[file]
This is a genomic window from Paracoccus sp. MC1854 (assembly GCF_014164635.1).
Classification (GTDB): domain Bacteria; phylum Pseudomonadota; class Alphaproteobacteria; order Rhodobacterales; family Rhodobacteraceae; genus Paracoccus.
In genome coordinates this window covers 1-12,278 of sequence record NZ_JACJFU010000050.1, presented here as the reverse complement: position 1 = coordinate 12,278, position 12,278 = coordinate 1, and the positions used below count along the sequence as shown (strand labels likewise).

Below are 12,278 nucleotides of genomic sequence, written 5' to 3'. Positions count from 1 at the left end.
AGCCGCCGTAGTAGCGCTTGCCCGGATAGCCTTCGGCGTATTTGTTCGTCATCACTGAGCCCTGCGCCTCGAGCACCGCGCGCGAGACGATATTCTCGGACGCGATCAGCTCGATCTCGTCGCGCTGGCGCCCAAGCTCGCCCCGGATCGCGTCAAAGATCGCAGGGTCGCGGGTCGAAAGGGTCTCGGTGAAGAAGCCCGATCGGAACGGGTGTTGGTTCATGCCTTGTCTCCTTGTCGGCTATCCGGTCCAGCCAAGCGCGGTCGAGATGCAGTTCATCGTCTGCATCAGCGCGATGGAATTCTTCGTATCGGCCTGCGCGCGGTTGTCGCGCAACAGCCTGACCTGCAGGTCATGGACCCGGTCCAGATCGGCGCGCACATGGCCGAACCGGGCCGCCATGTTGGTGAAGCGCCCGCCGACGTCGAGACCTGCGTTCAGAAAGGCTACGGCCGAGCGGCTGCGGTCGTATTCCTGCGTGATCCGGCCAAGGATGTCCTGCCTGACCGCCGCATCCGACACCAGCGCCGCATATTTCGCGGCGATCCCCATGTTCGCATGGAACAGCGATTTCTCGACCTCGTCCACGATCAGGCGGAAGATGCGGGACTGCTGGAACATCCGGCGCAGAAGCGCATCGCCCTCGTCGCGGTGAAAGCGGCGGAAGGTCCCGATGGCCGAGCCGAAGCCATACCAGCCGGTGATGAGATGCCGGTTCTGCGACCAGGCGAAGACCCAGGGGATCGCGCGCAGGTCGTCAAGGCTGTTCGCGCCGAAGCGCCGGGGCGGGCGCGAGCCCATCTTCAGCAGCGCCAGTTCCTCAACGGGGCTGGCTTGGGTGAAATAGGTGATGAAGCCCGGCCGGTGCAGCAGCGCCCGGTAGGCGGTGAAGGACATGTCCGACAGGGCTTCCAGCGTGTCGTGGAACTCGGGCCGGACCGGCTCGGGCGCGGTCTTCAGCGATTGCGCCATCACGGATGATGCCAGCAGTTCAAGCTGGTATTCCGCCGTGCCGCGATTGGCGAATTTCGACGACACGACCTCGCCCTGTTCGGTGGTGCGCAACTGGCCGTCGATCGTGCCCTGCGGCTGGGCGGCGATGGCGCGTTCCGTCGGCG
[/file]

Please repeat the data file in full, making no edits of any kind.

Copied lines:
This is a genomic window from Paracoccus sp. MC1854 (assembly GCF_014164635.1).
Classification (GTDB): domain Bacteria; phylum Pseudomonadota; class Alphaproteobacteria; order Rhodobacterales; family Rhodobacteraceae; genus Paracoccus.
In genome coordinates this window covers 1-12,278 of sequence record NZ_JACJFU010000050.1, presented here as the reverse complement: position 1 = coordinate 12,278, position 12,278 = coordinate 1, and the positions used below count along the sequence as shown (strand labels likewise).

Below are 12,278 nucleotides of genomic sequence, written 5' to 3'. Positions count from 1 at the left end.
AGCCGCCGTAGTAGCGCTTGCCCGGATAGCCTTCGGCGTATTTGTTCGTCATCACTGAGCCCTGCGCCTCGAGCACCGCGCGCGAGACGATATTCTCGGACGCGATCAGCTCGATCTCGTCGCGCTGGCGCCCAAGCTCGCCCCGGATCGCGTCAAAGATCGCAGGGTCGCGGGTCGAAAGGGTCTCGGTGAAGAAGCCCGATCGGAACGGGTGTTGGTTCATGCCTTGTCTCCTTGTCGGCTATCCGGTCCAGCCAAGCGCGGTCGAGATGCAGTTCATCGTCTGCATCAGCGCGATGGAATTCTTCGTATCGGCCTGCGCGCGGTTGTCGCGCAACAGCCTGACCTGCAGGTCATGGACCCGGTCCAGATCGGCGCGCACATGGCCGAACCGGGCCGCCATGTTGGTGAAGCGCCCGCCGACGTCGAGACCTGCGTTCAGAAAGGCTACGGCCGAGCGGCTGCGGTCGTATTCCTGCGTGATCCGGCCAAGGATGTCCTGCCTGACCGCCGCATCCGACACCAGCGCCGCATATTTCGCGGCGATCCCCATGTTCGCATGGAACAGCGATTTCTCGACCTCGTCCACGATCAGGCGGAAGATGCGGGACTGCTGGAACATCCGGCGCAGAAGCGCATCGCCCTCGTCGCGGTGAAAGCGGCGGAAGGTCCCGATGGCCGAGCCGAAGCCATACCAGCCGGTGATGAGATGCCGGTTCTGCGACCAGGCGAAGACCCAGGGGATCGCGCGCAGGTCGTCAAGGCTGTTCGCGCCGAAGCGCCGGGGCGGGCGCGAGCCCATCTTCAGCAGCGCCAGTTCCTCAACGGGGCTGGCTTGGGTGAAATAGGTGATGAAGCCCGGCCGGTGCAGCAGCGCCCGGTAGGCGGTGAAGGACATGTCCGACAGGGCTTCCAGCGTGTCGTGGAACTCGGGCCGGACCGGCTCGGGCGCGGTCTTCAGCGATTGCGCCATCACGGATGATGCCAGCAGTTCAAGCTGGTATTCCGCCGTGCCGCGATTGGCGAATTTCGACGACACGACCTCGCCCTGTTCGGTGGTGCGCAACTGGCCGTCGATCGTGCCCTGCGGCTGGGCGGCGATGGCGCGTTCCGTCGGCG